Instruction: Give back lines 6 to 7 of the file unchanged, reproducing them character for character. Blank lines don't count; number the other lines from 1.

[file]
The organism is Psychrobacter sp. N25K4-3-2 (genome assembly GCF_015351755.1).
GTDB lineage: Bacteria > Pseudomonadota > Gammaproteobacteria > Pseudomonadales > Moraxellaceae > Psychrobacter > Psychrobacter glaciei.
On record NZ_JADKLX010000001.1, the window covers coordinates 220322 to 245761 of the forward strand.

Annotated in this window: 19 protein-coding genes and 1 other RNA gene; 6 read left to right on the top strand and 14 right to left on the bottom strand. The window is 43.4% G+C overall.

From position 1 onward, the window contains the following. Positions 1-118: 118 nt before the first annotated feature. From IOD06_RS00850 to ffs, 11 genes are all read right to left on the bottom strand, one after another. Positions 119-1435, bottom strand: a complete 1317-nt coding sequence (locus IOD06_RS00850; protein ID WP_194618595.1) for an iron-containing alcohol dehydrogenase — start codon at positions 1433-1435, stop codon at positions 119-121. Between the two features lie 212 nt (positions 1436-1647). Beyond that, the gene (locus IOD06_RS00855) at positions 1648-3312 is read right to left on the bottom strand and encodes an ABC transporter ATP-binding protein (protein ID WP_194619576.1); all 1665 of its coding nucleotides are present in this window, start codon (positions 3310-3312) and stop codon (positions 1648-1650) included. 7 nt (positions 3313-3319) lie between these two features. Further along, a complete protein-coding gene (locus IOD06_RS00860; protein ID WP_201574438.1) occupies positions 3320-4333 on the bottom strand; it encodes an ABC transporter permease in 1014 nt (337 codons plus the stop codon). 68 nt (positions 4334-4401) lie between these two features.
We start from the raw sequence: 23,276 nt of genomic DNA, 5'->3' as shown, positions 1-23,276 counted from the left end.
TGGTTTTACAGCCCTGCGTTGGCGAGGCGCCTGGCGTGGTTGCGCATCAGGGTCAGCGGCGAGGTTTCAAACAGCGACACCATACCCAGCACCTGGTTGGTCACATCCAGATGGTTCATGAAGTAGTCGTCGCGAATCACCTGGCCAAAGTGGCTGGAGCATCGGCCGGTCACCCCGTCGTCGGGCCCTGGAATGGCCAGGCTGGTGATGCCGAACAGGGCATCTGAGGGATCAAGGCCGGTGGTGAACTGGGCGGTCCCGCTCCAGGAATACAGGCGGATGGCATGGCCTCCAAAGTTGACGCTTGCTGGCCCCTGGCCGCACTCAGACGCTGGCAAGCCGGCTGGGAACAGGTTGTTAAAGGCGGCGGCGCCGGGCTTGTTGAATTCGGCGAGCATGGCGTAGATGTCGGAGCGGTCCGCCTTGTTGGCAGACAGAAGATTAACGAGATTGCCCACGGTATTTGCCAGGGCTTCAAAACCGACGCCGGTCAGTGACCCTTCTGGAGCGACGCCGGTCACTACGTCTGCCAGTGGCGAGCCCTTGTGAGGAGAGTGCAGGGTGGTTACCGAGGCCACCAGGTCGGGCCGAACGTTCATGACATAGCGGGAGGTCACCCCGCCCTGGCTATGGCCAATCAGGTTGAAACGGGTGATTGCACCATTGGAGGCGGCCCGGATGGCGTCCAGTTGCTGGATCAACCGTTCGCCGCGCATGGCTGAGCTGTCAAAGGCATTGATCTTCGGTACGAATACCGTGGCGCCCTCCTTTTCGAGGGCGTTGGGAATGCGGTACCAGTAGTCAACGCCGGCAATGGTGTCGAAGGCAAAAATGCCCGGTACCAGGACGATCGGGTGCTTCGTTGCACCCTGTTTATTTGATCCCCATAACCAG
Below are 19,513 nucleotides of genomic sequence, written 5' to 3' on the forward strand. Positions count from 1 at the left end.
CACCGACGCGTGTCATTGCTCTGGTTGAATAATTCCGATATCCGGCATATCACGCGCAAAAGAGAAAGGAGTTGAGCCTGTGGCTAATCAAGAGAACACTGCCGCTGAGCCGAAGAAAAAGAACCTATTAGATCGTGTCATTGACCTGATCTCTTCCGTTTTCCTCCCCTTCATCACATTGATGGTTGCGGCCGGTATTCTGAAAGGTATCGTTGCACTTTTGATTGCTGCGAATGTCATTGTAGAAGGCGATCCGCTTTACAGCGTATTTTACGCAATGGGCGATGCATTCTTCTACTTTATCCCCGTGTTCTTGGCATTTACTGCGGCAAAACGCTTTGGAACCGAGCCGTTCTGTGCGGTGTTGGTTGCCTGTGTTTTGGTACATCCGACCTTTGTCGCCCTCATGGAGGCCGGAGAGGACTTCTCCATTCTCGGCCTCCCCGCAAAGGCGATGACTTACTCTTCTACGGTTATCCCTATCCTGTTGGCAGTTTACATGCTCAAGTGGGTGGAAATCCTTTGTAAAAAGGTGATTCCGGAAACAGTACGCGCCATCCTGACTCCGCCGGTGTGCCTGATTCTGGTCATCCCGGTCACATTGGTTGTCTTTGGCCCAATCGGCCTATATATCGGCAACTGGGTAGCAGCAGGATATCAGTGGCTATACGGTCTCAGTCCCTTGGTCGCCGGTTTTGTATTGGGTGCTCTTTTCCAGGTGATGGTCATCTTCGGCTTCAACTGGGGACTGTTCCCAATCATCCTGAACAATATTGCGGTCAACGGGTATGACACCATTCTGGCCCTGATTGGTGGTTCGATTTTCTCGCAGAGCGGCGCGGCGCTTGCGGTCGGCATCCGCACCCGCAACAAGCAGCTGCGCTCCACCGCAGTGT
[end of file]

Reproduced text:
We start from the raw sequence: 23,276 nt of genomic DNA, 5'->3' as shown, positions 1-23,276 counted from the left end.
TGGTTTTACAGCCCTGCGTTGGCGAGGCGCCTGGCGTGGTTGCGCATCAGGGTCAGCGGCGAGGTTTCAAACAGCGACACCATACCCAGCACCTGGTTGGTCACATCCAGATGGTTCATGAAGTAGTCGTCGCGAATCACCTGGCCAAAGTGGCTGGAGCATCGGCCGGTCACCCCGTCGTCGGGCCCTGGAATGGCCAGGCTGGTGATGCCGAACAGGGCATCTGAGGGATCAAGGCCGGTGGTGAACTGGGCGGTCCCGCTCCAGGAATACAGGCGGATGGCATGGCCTCCAAAGTTGACGCTTGCTGGCCCCTGGCCGCACTCAGACGCTGGCAAGCCGGCTGGGAACAGGTTGTTAAAGGCGGCGGCGCCGGGCTTGTTGAATTCGGCGAGCATGGCGTAGATGTCGGAGCGGTCCGCCTTGTTGGCAGACAGAAGATTAACGAGATTGCCCACGGTATTTGCCAGGGCTTCAAAACCGACGCCGGTCAGTGACCCTTCTGGAGCGACGCCGGTCACTACGTCTGCCAGTGGCGAGCCCTTGTGAGGAGAGTGCAGGGTGGTTACCGAGGCCACCAGGTCGGGCCGAACGTTCATGACATAGCGGGAGGTCACCCCGCCCTGGCTATGGCCAATCAGGTTGAAACGGGTGATTGCACCATTGGAGGCGGCCCGGATGGCGTCCAGTTGCTGGATCAACCGTTCGCCGCGCATGGCTGAGCTGTCAAAGGCATTGATCTTCGGTACGAATACCGTGGCGCCCTCCTTTTCGAGGGCGTTGGGAATGCGGTACCAGTAGTCAACGCCGGCAATGGTGTCGAAGGCAAAAATGCCCGGTACCAGGACGATCGGGTGCTTCGTTGCACCCTGTTTATTTGATCCCCATAACCAG